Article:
Maybe you love to stare into the faces of those captured in long-ago photographs and search for a lost image of a long-dead ancestor.  Maybe you just like old photos.

In our family, we’ve had an old group photograph from 1924 for … well, since it was taken in 1924.  The story behind the photograph goes something like this: My aunt’s mother, Kathleen McNamara Foisy, worked in the food industry her whole life.  One of her earliest jobs was at Fairburn’s, best remembered today in the name of Lowell’s Fairburn building, and to an earlier generation’s elderly minds as one of the city’s popular Depression-era grocery stores.  Maybe you too remember a story or two about someone’s mother buying a chicken and a five-pound bag of potatoes to make a week’s worth of meals.  Those stories were coined in places like Fairburns.

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Fairburn’s Market treated its employees well.  Each July, Fairburn’s closed for a day while its 75 clerks travelled in a long train of automobiles (15-20) to Thompson’s Grove, which once sat on Route 38 near Wilmington’s Silver Lake.  Page Catering Company catered dinner at the employee outing, served at 12 noon, while a five-piece orchestra played the day’s greatest hits.  Following the meal, the employees played games for prizes.

Fairburn’s Market, a downtown Lowell staple for decades, got its start on East Merrimack Street in 1892, before buying the Runels Building in Kearney Square and renovating it into the Fairburn Building in 1921.  The Fairburn family ran the grocery store out of the building until 1926 when the Brockelman Brothers bought the store, giving it their name.  Today, the Fairburn building still stands in Kearney Square and houses lower-story commercial property with condos on its upper floors.

Today, Fairburn’s Market is long-gone, and I’d guess that all of the people in this 1924 employee outing photo are gone too.  (The youngest in the photo would be well over 110 years old today.) But, it’s still fascinating to study their faces, and see if we might know someone in the photo, captured on that day long ago, on a day off from work at Wilmington’s Silver Lake.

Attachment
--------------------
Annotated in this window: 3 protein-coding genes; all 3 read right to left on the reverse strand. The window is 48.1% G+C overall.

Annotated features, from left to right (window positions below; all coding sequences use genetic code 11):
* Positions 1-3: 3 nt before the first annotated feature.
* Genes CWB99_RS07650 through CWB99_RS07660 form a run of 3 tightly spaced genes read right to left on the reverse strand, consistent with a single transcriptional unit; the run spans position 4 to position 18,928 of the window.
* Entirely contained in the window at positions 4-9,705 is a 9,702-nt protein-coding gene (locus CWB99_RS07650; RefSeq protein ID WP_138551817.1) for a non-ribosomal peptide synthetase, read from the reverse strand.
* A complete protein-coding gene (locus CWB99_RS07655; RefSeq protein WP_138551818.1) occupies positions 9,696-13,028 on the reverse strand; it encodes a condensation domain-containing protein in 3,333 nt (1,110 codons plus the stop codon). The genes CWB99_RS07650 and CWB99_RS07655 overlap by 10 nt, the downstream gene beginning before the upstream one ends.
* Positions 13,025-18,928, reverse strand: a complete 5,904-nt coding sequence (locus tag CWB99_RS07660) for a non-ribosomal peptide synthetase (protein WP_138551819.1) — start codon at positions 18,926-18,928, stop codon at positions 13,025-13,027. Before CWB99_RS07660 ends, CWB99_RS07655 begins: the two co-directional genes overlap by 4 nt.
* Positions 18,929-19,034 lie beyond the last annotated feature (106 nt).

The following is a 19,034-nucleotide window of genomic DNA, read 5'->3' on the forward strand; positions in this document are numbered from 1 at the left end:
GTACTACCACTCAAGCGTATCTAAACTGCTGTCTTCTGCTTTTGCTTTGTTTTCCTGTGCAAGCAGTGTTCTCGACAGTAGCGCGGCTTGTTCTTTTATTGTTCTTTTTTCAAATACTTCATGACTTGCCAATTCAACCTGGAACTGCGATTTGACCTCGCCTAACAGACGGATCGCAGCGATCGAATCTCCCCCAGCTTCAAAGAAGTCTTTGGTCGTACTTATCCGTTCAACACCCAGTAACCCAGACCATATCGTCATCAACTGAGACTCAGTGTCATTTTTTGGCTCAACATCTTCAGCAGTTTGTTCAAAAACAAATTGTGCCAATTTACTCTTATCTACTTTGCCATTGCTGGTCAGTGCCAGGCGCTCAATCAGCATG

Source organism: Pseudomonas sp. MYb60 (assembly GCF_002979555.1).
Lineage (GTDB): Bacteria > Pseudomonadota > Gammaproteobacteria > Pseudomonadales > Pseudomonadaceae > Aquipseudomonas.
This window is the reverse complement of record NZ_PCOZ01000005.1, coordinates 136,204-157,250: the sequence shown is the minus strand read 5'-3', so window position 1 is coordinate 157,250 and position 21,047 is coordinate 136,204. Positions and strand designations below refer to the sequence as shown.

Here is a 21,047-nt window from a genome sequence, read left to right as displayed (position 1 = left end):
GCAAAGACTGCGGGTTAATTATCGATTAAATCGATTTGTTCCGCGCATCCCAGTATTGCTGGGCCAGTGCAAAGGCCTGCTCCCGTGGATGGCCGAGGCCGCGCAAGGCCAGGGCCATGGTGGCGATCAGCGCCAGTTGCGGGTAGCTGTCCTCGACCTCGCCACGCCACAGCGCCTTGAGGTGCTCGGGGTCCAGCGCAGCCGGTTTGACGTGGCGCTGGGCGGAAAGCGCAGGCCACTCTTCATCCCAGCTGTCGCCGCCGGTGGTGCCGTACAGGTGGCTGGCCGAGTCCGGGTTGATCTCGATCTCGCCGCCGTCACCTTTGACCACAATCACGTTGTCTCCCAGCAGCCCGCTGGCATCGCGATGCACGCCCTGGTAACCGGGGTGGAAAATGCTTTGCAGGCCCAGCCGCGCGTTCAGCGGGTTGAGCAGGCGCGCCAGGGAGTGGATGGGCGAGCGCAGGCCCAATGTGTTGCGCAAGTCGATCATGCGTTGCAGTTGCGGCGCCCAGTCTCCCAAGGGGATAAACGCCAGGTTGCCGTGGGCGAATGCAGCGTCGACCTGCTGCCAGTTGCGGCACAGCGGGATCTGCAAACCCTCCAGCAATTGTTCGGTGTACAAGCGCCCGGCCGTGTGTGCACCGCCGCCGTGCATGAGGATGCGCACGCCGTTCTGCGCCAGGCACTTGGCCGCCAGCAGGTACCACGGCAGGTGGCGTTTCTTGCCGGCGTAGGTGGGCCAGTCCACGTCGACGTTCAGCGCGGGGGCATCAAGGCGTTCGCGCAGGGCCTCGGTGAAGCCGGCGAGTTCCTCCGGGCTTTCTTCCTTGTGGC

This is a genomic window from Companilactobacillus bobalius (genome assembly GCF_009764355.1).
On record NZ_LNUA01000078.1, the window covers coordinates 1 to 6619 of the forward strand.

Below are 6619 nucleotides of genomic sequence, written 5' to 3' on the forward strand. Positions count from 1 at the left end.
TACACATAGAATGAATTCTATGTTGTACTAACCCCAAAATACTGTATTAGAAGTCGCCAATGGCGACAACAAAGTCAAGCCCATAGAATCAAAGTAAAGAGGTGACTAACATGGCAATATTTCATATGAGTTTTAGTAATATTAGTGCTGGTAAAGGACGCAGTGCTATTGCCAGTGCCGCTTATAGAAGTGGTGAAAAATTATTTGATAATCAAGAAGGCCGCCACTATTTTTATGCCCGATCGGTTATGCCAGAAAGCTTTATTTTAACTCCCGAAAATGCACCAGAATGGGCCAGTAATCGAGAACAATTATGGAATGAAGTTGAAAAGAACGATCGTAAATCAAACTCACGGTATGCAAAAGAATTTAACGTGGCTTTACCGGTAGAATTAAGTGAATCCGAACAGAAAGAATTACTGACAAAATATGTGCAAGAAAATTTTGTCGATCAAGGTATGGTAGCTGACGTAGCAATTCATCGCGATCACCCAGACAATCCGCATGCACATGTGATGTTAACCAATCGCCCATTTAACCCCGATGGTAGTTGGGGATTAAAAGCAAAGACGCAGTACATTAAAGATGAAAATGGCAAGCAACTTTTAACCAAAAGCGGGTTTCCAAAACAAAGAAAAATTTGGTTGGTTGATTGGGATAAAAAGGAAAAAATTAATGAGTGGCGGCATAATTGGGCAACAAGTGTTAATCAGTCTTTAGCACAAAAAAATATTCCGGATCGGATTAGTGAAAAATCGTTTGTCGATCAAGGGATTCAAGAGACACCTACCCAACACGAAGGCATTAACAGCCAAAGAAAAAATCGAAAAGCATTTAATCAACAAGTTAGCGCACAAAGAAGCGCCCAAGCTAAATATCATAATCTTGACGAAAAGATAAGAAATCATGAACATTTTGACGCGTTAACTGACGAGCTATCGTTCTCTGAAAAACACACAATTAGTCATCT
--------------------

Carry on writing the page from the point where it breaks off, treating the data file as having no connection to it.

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4 thoughts on “Old Group Photos: Someone Else’s Ancestors

  1. I tend to look at photos like these and imagine being their myself….I’d be the guy with suspenders standing behind the third woman to the right of the Fairburns sign… Grinning my huge mustachioed smile, while i held her neck with both my hands!! The backstory being that she was probably a constant talker and a non stop fidgitter during the taking of this photo, and he was just lovingly helping her stay still !

  2. You found my aunt and her husband! They’re kind of a focal point in the photo, which is why it’s one of my favorites. He was twenty years her senior and a divorcé – quite the scandal in the mid-20s. They had a great marriage, and she was the quite the chatterer; I’ve heard.

  3. Thanks for the post! The Fairburn Building was one of several downtown buildings that came up when I was researching dancing during Lowell’s first century (Prescott Hall on the top floor was a popular dance spot) but I never looked past 1920 so it’s great to hear more of the building’s story. If you’re into some more untold history of the area, I put several months into researching someone else’s ancestors last year just because their story fascinated me: http://www.twirlingjennies.com/taleof2ballrooms/. I always love a chance to learn about the real people who lived and loved and died here before us and your photo is a delight!

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